...to your question about an analytical solution to the equations of airgun interior ballistics. Unfortunately, I don't.
However, if "(un)reasonable approximations," interest you, here're a couple.
The "average" driving pressure at the breech required to achieve a given muzzle velocity is determined by...
2. Barrel length.
3. Pellet weight.
4. Propellant density.
Here's the semi-empirical formula I've had some predictive success with...
Feet_per_second = 172 x sqrt(Q / (grains + Z x Q))
Where: Q = Pavg x barrel_inches x caliber^2
Pavg = average driving pressure in psi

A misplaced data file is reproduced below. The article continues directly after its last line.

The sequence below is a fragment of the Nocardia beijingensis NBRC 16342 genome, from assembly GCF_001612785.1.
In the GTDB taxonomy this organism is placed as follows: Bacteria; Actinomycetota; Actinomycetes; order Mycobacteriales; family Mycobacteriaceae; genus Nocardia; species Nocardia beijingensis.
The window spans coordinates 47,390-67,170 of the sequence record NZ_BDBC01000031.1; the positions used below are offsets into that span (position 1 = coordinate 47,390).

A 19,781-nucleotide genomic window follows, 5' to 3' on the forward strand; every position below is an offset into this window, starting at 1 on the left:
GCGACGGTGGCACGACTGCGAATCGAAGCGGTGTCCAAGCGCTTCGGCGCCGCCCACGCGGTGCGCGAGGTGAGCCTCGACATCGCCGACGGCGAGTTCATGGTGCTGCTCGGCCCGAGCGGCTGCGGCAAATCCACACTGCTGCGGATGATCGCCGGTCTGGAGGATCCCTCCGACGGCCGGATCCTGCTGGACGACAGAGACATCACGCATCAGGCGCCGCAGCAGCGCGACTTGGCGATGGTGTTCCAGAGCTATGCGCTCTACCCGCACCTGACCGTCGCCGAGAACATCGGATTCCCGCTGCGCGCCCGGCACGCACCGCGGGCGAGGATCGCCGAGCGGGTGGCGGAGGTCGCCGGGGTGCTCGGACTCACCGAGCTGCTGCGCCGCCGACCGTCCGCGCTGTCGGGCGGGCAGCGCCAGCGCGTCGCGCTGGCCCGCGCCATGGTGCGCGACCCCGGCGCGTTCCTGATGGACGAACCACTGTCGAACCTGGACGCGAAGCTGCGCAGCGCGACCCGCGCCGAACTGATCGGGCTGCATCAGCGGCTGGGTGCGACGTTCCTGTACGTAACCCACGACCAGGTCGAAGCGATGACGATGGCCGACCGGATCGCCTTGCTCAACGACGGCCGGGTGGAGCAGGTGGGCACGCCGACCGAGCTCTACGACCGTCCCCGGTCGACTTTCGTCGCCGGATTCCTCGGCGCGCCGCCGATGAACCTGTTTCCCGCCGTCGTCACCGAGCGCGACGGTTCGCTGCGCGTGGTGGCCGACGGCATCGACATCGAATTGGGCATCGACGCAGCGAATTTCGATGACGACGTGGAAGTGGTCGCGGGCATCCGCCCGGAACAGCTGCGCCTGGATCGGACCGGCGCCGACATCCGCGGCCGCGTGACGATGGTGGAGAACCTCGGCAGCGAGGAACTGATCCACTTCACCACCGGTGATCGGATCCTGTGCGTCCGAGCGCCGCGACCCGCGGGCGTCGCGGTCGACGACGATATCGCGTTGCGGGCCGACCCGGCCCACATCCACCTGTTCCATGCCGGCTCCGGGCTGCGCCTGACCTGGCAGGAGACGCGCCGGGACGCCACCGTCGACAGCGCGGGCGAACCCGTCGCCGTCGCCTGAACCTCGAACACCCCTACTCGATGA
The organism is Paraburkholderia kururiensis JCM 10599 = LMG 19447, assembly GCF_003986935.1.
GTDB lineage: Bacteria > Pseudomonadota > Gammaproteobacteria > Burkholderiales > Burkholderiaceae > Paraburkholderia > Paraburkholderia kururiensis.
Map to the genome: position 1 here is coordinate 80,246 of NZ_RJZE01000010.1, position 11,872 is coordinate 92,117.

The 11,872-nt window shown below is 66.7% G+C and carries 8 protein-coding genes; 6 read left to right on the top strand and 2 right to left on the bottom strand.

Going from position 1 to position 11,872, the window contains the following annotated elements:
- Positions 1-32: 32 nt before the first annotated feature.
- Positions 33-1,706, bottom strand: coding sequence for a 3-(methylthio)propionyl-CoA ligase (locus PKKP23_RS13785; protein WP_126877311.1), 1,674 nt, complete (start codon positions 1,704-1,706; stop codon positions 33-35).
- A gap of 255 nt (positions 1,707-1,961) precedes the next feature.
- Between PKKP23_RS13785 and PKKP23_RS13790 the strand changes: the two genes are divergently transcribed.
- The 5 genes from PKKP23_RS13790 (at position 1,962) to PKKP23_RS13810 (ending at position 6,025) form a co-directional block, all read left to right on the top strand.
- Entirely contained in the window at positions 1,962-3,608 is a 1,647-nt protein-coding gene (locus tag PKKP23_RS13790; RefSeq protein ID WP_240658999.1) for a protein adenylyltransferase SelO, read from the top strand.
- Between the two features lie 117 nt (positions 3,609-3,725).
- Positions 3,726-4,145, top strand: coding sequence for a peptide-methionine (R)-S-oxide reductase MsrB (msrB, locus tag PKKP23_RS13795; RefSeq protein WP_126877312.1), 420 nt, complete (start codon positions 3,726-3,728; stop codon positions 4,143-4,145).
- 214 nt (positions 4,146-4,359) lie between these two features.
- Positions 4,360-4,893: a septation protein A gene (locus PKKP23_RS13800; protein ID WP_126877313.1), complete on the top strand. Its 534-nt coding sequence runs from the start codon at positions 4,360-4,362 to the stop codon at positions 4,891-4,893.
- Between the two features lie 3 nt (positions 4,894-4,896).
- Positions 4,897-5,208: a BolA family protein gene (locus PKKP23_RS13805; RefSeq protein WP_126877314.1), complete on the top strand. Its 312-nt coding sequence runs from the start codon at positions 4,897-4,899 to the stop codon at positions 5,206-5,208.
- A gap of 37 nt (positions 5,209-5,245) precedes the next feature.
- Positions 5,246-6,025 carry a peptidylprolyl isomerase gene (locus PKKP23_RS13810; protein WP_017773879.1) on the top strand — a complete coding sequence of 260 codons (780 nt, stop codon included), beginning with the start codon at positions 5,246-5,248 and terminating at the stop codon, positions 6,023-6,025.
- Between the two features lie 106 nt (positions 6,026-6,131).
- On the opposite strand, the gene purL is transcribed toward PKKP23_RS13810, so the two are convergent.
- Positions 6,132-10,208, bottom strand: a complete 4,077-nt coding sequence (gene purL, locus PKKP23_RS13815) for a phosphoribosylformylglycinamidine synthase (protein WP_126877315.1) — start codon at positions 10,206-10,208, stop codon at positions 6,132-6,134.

Z = 0.011 for air, 0.02 for CO2, 0.002 for helium.
In a PCP, the generation of the driving pressure occurs in two phases...
1. "Isobaric" phase = the interval while the firing valve is open and connecting the breech to the reservoir, maintaining (approximate) constant pressure.
2. "Adiabatic" phase = after the valve closes and the dispensed charge expands (and cools) behind the pellet, causing an exponential drop in pressure proportional (for a - mostly - diatomic gas like air) to volume1.4
If there's a close-form solution to this mish-mash, I have no idea what it would look like. But simple iterative solutions converge rapidly and seem to lead to fairly realistic results.